As a musical, Rock of Ages may not be an innovative or brilliantly written work of art, but the show’s delightfully cheesy enthusiasm, self-deprecating humor, and talented cast make it very hard to resist, especially for fans of 80s rock.
Rock of Ages. Book by Chris D’Arienzo. Directed by Kristin Hanggi. Music Direction by Brandon Ethridge. Musical Supervision, Arrangements, and Orchestrations by Ethan Popp. Choreography by Kelly Devine. Set Design by Beowulf Boritt. Costume Design by Gregory Gale. Lighting Design by Jason Lyons. Sound Design by Peter Hylenski. Projection Design by Zak Borovay. Presented by Broadway Across America at the Colonial Theatre, 106 Boylston Street, Boston, MA, through October 17. Not appropriate for children under 14.
Reviewed by Alyssa Machado.
The genre of rock, despite its huge commercial appeal, remains largely uncultivated in musical theater. Even the latest wave of so-called rock musicals, like Spring Awakening and Next to Normal, are closer to pop, light rock, or alternative. Unapologetically blasting 80s arena rock anthems, Rock of Ages takes its best shot at being a harder rock musical. While it does indeed rock as a concert-like entertainment experience, the show doesn’t quite succeed as a work of musical theater.
Rock of Ages takes a mix of popular rock songs from the 80s, like “We’re Not Gonna Take It” (Twisted Sister) and “Don’t Stop Believin’” (Journey), and assembles them around a classic girl-meets-boy plot. When German developers try to demolish the Bourbon Room rock club on the Sunset Strip, where Drew, an aspiring rocker, and Sherrie, a small-town, wannabe actress, work and fall for each other, the two must face the realities of achieving their dreams and decide what and who is most important to them.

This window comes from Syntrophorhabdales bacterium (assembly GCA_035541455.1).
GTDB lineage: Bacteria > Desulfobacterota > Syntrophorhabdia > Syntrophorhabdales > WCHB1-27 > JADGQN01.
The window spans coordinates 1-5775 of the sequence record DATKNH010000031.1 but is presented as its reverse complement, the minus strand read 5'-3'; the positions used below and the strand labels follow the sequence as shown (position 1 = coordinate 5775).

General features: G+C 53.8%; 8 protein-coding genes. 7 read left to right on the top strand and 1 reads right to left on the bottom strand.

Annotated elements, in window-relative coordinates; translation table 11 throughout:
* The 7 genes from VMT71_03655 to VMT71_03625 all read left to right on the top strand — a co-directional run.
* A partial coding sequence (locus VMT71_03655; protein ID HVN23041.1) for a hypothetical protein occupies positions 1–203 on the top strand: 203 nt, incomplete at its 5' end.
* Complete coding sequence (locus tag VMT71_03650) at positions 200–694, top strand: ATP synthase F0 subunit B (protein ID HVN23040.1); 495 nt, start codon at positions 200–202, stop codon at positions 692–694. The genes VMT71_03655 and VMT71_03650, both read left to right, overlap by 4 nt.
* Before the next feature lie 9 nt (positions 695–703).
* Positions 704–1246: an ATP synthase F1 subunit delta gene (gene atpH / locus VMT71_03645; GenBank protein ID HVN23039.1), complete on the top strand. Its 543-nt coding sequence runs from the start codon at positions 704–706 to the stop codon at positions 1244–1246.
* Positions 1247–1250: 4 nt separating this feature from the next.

The individual songs, performed energetically and powerfully by the national touring cast, nail the rock concert vibe—bright, loud, in-your-face, slightly risque, and responsive to the audience. Indeed, everything from the colorful and glittery costumes to the bold lighting effects (frequently directed at the audience à la rock concert) operates a few notches above reality, successfully celebrating the rock-star world of spectacle.
Unfortunately, the scenes tying the songs together don’t hit nearly the same heights. Book writer Chris D’Arienzo prefers to call the show a “mixtape” musical rather than a jukebox musical since it draws from over 20 artists instead of using only songs from one group. No matter what you call it, however, Rock of Ages suffers from many of the common flaws inherent in the jukebox musical format: interchangeable songs, reliance on audience familiarity with the material to carry the show, and weak plot and character development.
Since the songs weren’t written for this particular story, the lyrics can’t contribute to character or plot development as they would in an original musical theater work. Switch out the songs for any other rock songs about the same nebulous topics of love and loss and the plot barely changes. The lack of integration with the underlying story means that the book between the songs faces a considerable challenge—it must add individuality to the common girl-meets-boy/chasing stardom plot. Rock of Ages roars out the same old guff.